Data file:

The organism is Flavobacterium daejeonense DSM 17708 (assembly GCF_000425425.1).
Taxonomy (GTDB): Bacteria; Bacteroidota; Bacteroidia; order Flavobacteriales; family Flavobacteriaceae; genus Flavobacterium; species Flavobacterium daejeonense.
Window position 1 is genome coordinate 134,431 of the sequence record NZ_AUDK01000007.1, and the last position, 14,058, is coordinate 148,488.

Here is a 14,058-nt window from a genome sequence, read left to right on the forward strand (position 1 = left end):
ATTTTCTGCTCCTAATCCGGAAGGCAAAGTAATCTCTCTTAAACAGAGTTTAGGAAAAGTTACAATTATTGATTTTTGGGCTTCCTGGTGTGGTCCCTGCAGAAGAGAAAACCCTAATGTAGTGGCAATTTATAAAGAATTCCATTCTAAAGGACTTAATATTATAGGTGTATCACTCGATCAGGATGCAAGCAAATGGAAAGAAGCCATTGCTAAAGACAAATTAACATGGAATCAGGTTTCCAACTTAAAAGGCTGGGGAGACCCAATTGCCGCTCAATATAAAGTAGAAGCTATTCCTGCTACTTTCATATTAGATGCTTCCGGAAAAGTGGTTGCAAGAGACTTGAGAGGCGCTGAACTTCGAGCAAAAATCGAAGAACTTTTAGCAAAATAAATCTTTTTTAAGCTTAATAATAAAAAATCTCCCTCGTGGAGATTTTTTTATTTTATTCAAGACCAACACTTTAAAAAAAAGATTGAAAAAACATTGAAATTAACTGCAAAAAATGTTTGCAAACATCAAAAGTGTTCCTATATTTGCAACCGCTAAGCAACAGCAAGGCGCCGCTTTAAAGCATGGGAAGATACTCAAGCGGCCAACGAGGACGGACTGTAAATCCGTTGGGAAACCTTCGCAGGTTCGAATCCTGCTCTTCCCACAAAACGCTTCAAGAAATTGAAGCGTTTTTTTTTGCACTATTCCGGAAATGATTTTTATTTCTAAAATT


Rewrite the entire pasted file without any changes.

The organism is Flavobacterium daejeonense DSM 17708 (assembly GCF_000425425.1).
Taxonomy (GTDB): Bacteria; Bacteroidota; Bacteroidia; order Flavobacteriales; family Flavobacteriaceae; genus Flavobacterium; species Flavobacterium daejeonense.
Window position 1 is genome coordinate 134,431 of the sequence record NZ_AUDK01000007.1, and the last position, 14,058, is coordinate 148,488.

Here is a 14,058-nt window from a genome sequence, read left to right on the forward strand (position 1 = left end):
ATTTTCTGCTCCTAATCCGGAAGGCAAAGTAATCTCTCTTAAACAGAGTTTAGGAAAAGTTACAATTATTGATTTTTGGGCTTCCTGGTGTGGTCCCTGCAGAAGAGAAAACCCTAATGTAGTGGCAATTTATAAAGAATTCCATTCTAAAGGACTTAATATTATAGGTGTATCACTCGATCAGGATGCAAGCAAATGGAAAGAAGCCATTGCTAAAGACAAATTAACATGGAATCAGGTTTCCAACTTAAAAGGCTGGGGAGACCCAATTGCCGCTCAATATAAAGTAGAAGCTATTCCTGCTACTTTCATATTAGATGCTTCCGGAAAAGTGGTTGCAAGAGACTTGAGAGGCGCTGAACTTCGAGCAAAAATCGAAGAACTTTTAGCAAAATAAATCTTTTTTAAGCTTAATAATAAAAAATCTCCCTCGTGGAGATTTTTTTATTTTATTCAAGACCAACACTTTAAAAAAAAGATTGAAAAAACATTGAAATTAACTGCAAAAAATGTTTGCAAACATCAAAAGTGTTCCTATATTTGCAACCGCTAAGCAACAGCAAGGCGCCGCTTTAAAGCATGGGAAGATACTCAAGCGGCCAACGAGGACGGACTGTAAATCCGTTGGGAAACCTTCGCAGGTTCGAATCCTGCTCTTCCCACAAAACGCTTCAAGAAATTGAAGCGTTTTTTTTTGCACTATTCCGGAAATGATTTTTATTTCTAAAATT